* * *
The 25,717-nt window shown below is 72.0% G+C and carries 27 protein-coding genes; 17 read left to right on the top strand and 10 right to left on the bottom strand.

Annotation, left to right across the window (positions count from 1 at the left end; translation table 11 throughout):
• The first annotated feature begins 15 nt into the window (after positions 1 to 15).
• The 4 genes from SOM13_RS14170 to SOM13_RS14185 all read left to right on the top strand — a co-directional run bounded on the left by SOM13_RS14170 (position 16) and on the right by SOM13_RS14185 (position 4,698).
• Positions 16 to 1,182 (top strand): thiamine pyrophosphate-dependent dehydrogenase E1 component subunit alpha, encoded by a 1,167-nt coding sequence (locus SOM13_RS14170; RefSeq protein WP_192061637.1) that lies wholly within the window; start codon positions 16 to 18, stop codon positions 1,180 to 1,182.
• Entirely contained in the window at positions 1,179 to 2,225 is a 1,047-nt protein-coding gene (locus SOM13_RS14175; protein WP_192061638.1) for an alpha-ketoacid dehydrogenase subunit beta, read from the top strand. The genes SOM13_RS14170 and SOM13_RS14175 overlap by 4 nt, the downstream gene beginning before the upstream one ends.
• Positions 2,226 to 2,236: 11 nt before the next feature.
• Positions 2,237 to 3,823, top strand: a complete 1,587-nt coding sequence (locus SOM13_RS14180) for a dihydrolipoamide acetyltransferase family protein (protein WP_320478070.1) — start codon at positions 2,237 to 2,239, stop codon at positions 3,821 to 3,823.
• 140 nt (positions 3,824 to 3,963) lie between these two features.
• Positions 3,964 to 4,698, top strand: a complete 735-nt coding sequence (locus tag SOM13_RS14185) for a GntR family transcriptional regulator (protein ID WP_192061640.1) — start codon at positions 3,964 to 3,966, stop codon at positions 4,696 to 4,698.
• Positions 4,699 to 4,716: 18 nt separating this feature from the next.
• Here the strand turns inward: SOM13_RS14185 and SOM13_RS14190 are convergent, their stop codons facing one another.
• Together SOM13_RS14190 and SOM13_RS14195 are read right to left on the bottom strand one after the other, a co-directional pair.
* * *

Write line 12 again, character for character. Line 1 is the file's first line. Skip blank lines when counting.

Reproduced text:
• Here the strand turns inward: SOM13_RS14185 and SOM13_RS14190 are convergent, their stop codons facing one another.